Twitter will overhaul its reporting process for harmful tweets

The company is taking a ‘people first’ approach.

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Karissa Bell
December 7th, 2021
In this article: news, gear, twitter, social media
SAN FRANCISCO, CA  - OCTOBER 27: Twitter headquarters is seen in San Francisco, California, United States on October 27, 2021. Twitter has been testing several new features for its mobile app recently. The company is now working on an option to customize the navigation bar of the Twitter app on iOS and possibly Android as well. (Photo by Tayfun Coskun/Anadolu Agency via Getty Images)
Anadolu Agency via Getty Images

Twitter is testing a new process for reporting tweets in what it says is a major overhaul intended to make it easier to flag harmful behavior on its platform. With the change, the company is changing how it allows users to flag tweets and significantly expanding the criteria that can be included in reports.

In a blog post, Twitter says it’s revamping the process to take a “people first” approach, in which the reporting process begins by asking users “what happened” rather than expecting them to figure out which of the company’s complex policies may have been violated. That’s a significant change from the current process, which requires users to navigate through a series of menus and identify specific rules that were broken by the tweet in question.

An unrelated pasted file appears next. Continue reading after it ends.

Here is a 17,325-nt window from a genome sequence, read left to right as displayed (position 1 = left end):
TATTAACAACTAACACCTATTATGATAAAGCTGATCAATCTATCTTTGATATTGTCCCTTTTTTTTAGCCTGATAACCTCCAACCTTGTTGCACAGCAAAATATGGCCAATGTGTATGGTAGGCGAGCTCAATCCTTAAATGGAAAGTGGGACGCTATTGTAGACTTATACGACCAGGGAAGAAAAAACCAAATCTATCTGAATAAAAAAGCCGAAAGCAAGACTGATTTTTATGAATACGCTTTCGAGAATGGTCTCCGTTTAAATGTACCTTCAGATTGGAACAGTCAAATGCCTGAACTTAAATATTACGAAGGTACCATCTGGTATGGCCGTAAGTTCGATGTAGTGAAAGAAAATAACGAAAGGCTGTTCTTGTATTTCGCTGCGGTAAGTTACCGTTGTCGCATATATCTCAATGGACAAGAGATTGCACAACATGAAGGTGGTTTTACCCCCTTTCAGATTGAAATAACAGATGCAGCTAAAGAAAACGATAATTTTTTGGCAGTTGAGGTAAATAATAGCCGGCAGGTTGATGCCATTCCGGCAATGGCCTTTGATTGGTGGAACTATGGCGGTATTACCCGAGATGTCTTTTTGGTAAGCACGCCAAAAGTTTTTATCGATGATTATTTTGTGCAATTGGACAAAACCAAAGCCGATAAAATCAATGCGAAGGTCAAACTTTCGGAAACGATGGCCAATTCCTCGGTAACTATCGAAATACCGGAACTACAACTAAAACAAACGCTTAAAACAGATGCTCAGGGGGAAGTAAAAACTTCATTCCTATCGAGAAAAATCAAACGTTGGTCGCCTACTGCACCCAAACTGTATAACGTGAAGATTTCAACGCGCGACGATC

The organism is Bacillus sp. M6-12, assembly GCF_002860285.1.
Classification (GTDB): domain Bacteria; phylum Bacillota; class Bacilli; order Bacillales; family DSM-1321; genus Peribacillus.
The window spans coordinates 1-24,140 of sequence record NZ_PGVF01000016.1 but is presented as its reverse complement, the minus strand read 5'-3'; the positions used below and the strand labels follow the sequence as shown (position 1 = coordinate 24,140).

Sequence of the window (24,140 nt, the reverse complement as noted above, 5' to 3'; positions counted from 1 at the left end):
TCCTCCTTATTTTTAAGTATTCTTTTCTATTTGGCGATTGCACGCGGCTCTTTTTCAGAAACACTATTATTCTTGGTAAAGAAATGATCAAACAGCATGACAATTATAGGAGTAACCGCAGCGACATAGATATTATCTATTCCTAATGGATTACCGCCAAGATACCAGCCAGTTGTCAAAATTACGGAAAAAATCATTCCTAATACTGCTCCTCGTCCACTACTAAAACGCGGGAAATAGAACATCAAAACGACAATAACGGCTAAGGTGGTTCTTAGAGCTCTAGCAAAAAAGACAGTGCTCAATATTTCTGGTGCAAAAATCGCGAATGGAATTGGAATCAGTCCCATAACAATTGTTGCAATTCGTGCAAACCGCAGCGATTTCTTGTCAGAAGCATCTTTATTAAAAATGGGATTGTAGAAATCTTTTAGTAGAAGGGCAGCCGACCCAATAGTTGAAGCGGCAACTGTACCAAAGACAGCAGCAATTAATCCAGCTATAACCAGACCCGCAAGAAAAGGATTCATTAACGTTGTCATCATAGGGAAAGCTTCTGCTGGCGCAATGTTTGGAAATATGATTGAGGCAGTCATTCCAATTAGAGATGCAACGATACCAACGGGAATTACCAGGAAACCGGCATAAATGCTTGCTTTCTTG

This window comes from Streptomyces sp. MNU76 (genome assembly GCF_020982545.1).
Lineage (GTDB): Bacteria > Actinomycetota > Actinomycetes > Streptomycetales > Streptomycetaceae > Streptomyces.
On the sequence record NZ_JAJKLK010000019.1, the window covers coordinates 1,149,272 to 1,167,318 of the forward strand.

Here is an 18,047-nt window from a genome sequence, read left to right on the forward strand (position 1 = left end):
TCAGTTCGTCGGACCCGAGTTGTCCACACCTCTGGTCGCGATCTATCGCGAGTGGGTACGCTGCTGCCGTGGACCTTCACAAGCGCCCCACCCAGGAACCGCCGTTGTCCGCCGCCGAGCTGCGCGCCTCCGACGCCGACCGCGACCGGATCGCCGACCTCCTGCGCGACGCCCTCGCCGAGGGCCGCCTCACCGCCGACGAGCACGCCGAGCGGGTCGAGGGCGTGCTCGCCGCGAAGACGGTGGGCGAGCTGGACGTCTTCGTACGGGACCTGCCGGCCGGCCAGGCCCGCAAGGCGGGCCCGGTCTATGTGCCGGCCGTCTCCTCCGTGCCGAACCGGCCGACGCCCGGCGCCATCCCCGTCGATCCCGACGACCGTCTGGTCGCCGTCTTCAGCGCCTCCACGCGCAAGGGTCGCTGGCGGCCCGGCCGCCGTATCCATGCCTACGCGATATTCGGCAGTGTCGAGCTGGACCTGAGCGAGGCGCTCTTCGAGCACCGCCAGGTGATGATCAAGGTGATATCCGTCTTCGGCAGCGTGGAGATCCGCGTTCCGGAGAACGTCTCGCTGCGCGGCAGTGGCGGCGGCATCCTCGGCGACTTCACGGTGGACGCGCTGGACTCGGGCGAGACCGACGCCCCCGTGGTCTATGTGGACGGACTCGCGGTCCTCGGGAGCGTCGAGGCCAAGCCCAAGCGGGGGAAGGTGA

Instead, the new reporting flow allows users to specify who was targeted and then describe how it happened. For example, it includes much more detailed ways to report hate speech, including hate speech targeting groups of people. Then, once users have described the incident, Twitter will suggest which of its rules may apply.

Twitter is overhauling its reporting process.
Twitter

The company says this process is both simpler for users, and could help the company improve its policies and process further. “The more first-hand information they can gather about how people are experiencing certain content, the more precise Twitter can be when it comes to addressing it or ultimately removing it,” the company writes. “This rich pool of information, even if the Tweets in question don't technically violate any rules, still gives Twitter valuable input that they can use to improve people’s experience on the platform.”

Twitter is currently testing the new reporting flow with a “small group” of users in the US, and plans to expand it to more people in 2022.

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